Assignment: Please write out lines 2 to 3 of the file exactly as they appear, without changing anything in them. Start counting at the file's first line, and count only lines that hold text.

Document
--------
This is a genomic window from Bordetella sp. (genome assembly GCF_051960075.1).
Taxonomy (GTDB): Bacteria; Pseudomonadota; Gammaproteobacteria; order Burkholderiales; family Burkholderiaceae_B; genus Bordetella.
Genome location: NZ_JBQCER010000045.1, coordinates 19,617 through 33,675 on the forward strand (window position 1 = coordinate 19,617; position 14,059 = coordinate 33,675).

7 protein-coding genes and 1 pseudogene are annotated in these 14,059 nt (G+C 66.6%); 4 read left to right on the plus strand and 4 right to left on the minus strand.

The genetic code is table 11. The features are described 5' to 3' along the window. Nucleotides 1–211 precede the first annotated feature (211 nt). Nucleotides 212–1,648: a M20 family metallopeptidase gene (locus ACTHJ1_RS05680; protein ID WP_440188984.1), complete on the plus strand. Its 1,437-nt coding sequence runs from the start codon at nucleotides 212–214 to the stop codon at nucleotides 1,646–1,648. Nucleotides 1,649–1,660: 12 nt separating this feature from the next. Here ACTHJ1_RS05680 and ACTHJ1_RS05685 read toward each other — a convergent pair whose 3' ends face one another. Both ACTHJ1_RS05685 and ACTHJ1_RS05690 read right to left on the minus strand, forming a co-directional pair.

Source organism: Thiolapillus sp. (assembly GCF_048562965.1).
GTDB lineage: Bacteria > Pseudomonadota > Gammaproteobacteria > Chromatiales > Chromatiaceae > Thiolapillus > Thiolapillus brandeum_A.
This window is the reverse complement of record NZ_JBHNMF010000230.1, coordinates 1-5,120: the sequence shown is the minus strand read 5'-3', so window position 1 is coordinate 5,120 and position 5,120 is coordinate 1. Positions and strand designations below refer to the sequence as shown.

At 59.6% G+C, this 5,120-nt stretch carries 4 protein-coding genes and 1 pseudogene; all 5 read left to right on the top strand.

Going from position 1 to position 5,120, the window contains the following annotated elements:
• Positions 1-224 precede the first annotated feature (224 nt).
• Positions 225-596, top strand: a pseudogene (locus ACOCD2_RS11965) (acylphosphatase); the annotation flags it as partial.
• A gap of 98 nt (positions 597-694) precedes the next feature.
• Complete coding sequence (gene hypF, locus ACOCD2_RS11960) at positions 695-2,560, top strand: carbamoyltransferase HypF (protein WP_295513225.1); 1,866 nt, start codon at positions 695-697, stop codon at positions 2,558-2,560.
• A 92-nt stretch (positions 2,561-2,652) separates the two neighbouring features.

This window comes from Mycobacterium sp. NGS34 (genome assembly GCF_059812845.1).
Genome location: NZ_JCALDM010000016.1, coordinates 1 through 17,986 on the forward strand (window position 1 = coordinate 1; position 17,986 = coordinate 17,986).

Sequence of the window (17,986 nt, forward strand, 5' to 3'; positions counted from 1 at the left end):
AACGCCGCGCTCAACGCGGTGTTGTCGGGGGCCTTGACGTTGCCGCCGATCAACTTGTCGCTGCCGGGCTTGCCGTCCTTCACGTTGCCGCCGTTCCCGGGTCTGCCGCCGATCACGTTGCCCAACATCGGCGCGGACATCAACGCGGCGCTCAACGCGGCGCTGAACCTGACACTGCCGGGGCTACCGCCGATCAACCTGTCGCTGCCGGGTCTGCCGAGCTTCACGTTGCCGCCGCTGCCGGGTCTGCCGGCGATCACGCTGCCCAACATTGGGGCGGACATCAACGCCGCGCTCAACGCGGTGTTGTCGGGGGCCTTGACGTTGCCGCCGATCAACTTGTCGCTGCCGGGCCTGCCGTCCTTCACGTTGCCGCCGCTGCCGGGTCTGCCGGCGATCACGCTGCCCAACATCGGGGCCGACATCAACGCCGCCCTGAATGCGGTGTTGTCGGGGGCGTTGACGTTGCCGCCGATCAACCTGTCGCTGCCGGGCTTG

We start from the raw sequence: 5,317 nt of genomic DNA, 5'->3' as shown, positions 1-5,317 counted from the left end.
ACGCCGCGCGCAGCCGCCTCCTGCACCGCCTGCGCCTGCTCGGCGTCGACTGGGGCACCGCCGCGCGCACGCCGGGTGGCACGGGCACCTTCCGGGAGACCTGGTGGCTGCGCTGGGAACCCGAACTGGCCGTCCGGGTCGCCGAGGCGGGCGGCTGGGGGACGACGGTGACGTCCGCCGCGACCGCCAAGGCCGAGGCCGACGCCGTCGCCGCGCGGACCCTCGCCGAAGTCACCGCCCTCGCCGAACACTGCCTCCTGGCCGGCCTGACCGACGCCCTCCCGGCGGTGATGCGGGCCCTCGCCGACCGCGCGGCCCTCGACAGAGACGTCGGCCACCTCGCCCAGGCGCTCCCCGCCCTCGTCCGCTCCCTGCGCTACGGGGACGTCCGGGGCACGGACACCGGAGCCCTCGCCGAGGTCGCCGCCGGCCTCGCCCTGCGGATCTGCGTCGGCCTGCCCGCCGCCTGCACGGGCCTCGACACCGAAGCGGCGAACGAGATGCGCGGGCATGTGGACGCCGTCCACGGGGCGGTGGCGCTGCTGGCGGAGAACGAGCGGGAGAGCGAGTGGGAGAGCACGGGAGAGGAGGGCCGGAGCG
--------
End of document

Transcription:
Taxonomy (GTDB): Bacteria; Pseudomonadota; Gammaproteobacteria; order Burkholderiales; family Burkholderiaceae_B; genus Bordetella.
Genome location: NZ_JBQCER010000045.1, coordinates 19,617 through 33,675 on the forward strand (window position 1 = coordinate 19,617; position 14,059 = coordinate 33,675).